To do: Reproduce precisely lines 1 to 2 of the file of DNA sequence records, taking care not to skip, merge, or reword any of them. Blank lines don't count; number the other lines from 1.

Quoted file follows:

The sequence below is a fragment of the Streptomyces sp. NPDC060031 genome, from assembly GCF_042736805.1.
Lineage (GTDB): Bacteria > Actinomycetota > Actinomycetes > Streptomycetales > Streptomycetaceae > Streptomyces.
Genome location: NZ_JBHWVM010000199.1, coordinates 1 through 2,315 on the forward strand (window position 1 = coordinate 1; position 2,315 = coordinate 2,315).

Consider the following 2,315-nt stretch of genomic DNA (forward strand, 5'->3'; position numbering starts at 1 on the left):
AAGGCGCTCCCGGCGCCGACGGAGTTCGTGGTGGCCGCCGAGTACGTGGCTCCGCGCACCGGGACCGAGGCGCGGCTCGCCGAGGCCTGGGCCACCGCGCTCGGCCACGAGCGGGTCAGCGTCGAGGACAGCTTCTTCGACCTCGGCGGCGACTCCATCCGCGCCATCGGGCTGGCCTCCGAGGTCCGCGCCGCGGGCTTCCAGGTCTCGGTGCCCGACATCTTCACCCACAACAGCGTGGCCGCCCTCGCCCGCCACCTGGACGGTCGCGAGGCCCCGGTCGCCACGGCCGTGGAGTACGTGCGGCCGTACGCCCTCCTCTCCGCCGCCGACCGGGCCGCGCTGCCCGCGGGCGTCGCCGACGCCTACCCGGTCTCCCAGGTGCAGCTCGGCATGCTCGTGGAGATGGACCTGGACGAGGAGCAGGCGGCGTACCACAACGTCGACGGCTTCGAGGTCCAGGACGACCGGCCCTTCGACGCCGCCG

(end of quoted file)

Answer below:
The sequence below is a fragment of the Streptomyces sp. NPDC060031 genome, from assembly GCF_042736805.1.
Lineage (GTDB): Bacteria > Actinomycetota > Actinomycetes > Streptomycetales > Streptomycetaceae > Streptomyces.